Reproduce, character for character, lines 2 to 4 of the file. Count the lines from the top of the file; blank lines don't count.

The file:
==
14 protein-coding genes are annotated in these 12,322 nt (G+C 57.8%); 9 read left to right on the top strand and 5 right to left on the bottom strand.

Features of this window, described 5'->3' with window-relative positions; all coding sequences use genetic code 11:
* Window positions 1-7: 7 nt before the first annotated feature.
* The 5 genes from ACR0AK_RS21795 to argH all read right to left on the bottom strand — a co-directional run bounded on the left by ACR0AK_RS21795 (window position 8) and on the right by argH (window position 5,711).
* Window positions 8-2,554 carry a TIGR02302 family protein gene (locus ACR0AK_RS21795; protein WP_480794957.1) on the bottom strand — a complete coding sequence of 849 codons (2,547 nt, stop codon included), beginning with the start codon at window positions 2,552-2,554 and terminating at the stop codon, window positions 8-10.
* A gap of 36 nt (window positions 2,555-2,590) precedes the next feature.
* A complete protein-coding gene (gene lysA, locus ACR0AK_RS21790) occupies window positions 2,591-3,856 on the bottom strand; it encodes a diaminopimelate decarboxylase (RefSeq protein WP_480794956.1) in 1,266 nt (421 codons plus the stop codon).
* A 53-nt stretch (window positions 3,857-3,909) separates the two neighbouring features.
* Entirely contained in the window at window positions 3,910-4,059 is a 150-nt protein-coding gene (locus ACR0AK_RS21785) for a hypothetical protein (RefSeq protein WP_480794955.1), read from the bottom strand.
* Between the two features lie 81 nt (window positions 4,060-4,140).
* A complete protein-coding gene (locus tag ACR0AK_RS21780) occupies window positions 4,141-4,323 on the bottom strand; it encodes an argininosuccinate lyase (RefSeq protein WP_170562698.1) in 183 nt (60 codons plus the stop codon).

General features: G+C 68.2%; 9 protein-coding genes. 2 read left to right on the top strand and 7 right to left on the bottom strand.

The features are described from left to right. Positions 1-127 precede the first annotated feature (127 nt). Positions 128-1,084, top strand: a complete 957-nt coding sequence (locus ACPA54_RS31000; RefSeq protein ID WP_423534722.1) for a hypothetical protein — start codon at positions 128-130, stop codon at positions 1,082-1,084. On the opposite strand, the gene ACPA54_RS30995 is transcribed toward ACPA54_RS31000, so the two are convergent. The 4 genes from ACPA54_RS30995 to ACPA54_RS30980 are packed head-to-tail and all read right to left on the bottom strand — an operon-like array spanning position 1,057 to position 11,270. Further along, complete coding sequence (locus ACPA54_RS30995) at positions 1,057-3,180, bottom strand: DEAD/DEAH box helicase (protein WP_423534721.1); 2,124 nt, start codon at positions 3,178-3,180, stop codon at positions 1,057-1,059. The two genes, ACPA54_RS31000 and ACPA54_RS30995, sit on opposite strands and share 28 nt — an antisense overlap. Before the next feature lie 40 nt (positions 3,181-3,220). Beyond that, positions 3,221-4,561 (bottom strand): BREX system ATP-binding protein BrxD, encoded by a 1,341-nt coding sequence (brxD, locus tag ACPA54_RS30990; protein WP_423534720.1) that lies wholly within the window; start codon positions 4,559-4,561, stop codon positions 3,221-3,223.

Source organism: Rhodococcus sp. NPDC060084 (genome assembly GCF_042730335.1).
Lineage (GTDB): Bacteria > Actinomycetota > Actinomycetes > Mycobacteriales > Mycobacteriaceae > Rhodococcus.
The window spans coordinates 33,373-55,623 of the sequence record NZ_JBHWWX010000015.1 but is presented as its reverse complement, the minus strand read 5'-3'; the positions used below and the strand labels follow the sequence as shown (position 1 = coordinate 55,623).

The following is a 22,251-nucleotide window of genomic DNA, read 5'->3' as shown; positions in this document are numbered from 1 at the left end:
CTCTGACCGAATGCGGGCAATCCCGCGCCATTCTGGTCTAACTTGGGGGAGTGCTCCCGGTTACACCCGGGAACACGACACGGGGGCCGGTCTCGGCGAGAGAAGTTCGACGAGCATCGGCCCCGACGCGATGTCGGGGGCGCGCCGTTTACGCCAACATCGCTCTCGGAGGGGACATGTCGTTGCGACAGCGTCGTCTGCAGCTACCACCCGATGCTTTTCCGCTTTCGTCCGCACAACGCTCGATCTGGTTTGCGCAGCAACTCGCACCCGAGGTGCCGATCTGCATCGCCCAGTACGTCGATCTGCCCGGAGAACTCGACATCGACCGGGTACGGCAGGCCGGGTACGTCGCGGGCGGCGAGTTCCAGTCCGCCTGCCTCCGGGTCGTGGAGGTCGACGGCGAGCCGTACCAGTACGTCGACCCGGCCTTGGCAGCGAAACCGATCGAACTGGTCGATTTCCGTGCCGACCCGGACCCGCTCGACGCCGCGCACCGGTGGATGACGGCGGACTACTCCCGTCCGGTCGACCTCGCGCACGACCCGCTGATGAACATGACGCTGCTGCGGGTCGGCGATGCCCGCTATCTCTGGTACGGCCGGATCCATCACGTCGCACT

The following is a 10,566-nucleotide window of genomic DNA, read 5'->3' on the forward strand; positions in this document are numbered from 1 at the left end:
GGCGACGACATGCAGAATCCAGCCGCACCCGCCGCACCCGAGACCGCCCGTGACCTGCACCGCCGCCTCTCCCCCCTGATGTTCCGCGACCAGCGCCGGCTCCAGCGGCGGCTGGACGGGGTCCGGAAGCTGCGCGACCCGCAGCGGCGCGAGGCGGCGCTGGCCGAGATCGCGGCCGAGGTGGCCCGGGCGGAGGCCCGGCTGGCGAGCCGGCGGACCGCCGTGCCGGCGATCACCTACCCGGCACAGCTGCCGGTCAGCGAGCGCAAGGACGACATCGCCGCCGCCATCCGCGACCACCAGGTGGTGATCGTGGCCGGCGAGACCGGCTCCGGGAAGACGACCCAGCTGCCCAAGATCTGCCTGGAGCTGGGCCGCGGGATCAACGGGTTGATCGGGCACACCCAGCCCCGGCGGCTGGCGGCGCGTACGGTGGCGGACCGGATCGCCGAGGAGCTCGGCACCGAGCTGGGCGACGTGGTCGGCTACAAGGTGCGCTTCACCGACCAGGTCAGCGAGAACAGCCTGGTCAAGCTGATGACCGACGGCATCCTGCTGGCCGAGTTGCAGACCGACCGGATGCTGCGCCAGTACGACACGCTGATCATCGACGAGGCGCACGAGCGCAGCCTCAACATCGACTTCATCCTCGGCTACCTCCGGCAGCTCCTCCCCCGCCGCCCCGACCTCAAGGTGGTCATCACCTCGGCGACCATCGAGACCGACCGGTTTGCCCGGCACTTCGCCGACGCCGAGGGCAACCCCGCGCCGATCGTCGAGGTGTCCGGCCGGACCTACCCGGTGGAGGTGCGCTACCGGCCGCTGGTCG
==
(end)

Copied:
Features of this window, described 5'->3' with window-relative positions; all coding sequences use genetic code 11:
* Window positions 1-7: 7 nt before the first annotated feature.
* The 5 genes from ACR0AK_RS21795 to argH all read right to left on the bottom strand — a co-directional run bounded on the left by ACR0AK_RS21795 (window position 8) and on the right by argH (window position 5,711).